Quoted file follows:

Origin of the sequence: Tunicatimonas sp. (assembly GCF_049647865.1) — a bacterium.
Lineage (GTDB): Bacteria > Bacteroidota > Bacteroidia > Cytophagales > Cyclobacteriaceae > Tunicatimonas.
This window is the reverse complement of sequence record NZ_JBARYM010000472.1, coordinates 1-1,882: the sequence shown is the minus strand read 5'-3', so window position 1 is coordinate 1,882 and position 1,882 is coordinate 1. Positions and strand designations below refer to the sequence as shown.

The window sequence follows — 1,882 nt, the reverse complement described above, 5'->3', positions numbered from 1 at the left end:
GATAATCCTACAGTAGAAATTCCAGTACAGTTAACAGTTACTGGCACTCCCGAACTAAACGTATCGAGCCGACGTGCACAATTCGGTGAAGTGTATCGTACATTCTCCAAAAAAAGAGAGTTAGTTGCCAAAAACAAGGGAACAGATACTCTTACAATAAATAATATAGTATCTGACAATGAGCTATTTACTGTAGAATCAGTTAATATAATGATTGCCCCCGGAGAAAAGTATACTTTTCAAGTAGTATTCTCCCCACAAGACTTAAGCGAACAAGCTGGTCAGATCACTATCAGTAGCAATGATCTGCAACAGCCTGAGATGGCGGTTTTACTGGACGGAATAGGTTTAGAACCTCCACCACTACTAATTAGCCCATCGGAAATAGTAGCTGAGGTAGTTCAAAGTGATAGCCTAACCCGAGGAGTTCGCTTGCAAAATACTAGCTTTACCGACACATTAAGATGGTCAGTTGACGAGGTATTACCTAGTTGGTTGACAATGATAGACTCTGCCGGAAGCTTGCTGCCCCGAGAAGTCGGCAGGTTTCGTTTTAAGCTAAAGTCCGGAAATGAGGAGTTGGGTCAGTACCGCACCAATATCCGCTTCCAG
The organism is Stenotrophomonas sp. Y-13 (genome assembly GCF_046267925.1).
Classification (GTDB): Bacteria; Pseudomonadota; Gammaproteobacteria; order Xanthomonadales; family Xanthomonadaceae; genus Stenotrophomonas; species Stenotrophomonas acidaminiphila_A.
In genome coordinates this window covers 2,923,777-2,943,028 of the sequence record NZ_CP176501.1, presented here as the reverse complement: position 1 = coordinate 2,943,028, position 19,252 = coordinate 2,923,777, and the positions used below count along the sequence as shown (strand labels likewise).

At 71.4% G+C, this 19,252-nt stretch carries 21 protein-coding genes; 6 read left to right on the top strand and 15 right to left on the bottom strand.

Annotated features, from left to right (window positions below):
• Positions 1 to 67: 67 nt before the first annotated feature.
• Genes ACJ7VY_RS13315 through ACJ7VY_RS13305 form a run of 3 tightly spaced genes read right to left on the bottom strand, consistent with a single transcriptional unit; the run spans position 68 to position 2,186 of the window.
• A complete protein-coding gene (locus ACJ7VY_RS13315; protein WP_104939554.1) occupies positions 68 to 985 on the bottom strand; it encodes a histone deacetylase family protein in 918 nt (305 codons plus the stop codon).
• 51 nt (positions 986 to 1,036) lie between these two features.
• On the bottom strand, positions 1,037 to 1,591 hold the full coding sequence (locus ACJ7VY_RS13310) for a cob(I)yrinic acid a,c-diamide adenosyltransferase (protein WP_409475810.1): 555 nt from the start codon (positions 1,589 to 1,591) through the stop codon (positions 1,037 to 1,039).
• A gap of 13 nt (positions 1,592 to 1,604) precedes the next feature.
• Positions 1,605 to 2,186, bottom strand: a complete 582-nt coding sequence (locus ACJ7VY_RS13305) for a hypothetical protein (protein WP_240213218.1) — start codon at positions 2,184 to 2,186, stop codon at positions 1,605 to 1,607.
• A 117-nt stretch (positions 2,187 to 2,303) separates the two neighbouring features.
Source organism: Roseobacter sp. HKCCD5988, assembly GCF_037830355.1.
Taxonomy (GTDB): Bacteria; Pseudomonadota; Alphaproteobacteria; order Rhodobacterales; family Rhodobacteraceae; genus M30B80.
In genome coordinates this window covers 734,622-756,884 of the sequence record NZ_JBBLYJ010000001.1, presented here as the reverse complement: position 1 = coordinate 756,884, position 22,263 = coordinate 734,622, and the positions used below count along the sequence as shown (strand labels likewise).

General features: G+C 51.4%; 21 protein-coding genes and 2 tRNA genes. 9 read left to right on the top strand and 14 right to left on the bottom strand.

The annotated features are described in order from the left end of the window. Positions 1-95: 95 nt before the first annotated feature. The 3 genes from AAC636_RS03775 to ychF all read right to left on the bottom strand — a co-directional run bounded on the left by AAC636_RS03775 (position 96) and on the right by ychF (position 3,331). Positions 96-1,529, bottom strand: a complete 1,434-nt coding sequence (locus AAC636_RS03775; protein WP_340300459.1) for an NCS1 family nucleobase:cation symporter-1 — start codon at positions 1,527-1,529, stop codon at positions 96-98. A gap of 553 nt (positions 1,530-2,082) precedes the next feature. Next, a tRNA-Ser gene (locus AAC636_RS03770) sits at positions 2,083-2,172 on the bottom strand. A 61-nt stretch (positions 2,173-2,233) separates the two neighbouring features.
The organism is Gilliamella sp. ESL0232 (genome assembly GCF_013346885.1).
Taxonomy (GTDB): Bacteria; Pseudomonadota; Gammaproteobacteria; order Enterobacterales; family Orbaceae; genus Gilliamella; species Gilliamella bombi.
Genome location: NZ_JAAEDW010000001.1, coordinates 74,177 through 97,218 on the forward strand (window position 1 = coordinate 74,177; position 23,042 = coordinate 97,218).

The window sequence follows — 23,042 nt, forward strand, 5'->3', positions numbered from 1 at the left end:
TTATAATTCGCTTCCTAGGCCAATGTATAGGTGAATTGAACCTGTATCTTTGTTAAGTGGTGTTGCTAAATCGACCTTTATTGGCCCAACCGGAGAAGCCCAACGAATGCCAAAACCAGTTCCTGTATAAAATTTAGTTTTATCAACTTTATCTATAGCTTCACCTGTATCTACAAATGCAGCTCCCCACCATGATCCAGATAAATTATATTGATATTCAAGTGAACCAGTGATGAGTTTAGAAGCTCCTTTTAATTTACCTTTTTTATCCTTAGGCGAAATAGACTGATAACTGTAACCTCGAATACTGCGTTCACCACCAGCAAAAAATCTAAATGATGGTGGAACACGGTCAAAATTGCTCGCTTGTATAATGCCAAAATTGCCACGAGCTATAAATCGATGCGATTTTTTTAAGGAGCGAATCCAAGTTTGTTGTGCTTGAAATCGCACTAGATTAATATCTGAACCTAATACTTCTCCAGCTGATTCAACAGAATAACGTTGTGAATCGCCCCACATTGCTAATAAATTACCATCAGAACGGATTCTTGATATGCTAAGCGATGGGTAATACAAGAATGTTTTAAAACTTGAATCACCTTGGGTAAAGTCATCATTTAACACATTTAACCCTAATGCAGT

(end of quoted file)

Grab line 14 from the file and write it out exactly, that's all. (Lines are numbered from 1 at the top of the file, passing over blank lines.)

• 51 nt (positions 986 to 1,036) lie between these two features.